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 January 11th, 2018, 12:05 PM #1 Member   Joined: Apr 2014 From: Greece Posts: 58 Thanks: 0 f(φ(x))=φ(2)x I saw an excercise with this weird looking linear transformation and I would like some help to find its matrix. $\displaystyle f(g(x))=g(2)x$ Here's my thought: So let $\displaystyle B=\left \{ u_{1},u_{2},u_{3}\right \}=\left \{ (x^2+x+1),(x),(1)\right \}$ be a basis of $\displaystyle \mathbb{R}_{2}[x]$ then: $\displaystyle f(u_{1})=(2^2+2+1)x=7x$ $\displaystyle f(u_{2})=2x$ $\displaystyle f(u_{3})=1$ So the matrix of $\displaystyle f$ in respect of $\displaystyle B$ is \begin{pmatrix} 0 & 0 & 0\\ 7 & 2 & 0\\ 0 & 0 & 1 \end{pmatrix} Is this correct? Or anywhere near correct? :P Never seen anything similar... Last edited by Vaki; January 11th, 2018 at 12:39 PM.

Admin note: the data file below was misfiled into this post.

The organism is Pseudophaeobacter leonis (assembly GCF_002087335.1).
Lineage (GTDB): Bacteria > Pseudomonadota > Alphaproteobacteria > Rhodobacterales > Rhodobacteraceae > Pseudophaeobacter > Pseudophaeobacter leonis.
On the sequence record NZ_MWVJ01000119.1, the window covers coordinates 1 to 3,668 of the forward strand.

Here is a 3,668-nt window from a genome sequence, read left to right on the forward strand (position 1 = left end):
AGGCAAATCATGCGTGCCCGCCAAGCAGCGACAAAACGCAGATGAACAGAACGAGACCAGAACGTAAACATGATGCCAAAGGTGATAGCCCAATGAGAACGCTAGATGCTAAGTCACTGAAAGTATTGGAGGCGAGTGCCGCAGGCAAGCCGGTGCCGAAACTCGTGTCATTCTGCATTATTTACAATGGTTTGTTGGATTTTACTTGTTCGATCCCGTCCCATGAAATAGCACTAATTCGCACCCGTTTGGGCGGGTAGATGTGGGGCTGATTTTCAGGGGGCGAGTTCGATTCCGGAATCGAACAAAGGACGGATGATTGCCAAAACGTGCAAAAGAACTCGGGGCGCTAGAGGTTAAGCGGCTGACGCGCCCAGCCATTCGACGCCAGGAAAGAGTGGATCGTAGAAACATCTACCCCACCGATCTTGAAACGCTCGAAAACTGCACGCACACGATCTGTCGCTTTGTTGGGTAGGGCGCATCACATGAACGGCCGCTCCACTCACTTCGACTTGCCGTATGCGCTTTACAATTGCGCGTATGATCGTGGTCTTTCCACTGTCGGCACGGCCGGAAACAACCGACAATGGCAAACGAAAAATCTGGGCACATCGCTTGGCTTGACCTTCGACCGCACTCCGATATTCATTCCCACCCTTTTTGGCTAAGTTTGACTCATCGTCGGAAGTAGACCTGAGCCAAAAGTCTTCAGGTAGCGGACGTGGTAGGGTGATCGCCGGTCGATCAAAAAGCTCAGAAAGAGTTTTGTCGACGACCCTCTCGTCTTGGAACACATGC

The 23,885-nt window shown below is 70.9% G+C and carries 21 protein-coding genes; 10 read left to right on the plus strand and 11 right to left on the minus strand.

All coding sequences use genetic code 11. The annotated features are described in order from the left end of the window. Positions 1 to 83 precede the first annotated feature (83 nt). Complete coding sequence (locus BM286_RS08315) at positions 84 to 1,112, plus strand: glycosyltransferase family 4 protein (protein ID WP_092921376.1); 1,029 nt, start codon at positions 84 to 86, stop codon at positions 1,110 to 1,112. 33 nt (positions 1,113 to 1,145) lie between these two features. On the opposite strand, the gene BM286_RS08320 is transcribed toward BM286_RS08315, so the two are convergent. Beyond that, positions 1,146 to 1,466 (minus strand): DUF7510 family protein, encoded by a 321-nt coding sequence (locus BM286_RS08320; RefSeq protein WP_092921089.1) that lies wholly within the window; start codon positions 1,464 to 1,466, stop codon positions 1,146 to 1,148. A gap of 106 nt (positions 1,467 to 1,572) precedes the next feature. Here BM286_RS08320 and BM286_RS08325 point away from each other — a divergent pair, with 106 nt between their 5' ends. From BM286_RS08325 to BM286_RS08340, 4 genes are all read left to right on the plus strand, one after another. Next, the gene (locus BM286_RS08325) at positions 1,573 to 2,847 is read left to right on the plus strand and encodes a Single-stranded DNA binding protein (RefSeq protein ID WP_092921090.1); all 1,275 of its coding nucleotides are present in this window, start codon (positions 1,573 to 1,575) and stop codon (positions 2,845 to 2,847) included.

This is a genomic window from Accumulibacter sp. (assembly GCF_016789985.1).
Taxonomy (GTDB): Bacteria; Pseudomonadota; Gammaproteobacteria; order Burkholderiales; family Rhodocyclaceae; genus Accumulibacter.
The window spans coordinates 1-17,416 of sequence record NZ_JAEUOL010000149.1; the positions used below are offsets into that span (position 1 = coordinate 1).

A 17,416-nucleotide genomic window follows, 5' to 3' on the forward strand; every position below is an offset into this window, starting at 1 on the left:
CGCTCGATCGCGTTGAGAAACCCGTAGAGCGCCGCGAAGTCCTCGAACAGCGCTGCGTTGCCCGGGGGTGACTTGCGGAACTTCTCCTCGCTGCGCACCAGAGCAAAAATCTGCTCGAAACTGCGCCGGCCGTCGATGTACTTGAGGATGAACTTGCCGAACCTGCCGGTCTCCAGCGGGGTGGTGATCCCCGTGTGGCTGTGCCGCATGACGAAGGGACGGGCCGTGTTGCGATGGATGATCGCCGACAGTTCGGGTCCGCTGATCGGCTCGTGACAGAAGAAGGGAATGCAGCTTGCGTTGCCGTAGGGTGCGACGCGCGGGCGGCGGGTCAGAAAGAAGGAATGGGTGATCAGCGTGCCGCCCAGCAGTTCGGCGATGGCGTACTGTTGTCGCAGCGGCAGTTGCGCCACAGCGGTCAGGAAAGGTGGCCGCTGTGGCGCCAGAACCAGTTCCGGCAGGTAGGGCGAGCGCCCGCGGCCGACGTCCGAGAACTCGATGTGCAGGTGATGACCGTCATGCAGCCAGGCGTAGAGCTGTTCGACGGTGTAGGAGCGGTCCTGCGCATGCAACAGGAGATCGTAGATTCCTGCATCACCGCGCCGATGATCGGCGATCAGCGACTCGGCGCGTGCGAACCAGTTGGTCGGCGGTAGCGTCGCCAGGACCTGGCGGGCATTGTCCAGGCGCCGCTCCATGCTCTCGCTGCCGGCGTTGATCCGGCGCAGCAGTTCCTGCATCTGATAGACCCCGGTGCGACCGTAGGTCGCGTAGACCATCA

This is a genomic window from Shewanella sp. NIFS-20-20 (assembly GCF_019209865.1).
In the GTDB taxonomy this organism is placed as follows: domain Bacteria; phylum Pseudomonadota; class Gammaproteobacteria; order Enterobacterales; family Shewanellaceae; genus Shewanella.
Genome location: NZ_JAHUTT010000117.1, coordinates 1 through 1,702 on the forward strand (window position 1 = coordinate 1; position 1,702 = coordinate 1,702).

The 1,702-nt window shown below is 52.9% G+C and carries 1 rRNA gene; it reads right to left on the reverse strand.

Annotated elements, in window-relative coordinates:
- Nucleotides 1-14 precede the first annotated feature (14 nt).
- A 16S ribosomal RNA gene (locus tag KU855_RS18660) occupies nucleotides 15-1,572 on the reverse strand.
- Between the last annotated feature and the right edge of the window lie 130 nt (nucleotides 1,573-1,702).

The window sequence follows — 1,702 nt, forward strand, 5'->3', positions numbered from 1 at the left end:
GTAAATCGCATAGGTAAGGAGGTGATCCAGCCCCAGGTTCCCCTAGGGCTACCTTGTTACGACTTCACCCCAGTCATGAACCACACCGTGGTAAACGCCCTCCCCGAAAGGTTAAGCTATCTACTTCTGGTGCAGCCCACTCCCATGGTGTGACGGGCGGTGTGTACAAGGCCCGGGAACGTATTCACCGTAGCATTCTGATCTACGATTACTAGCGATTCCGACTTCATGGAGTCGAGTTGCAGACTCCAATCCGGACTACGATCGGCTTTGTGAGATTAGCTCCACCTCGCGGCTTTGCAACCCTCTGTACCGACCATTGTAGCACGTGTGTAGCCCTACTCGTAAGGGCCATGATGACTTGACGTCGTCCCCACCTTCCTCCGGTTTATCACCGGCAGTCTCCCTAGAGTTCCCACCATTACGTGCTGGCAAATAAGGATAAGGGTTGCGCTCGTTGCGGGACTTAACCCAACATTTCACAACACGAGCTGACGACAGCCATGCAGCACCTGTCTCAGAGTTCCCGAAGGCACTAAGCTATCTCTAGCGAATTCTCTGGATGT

January 12th, 2018, 03:46 PM #2 Member     Joined: Aug 2011 From: Nouakchott, Mauritania Posts: 85 Thanks: 14 Math Focus: Algebra, Cryptography Good evening ! Why $\displaystyle f\left(u_3)\right)(x)=1$ ? I think you forgot multiplying by $\displaystyle x$ and it should be $\displaystyle f\left(u_3)\right)(x)=1x=x$. And why you used that basis rather than using the canonical basis $\displaystyle \{1,x,x^2\}$ ? Anyway, it won't change a lot by we usually use the canonical basis. Thanks from topsquark

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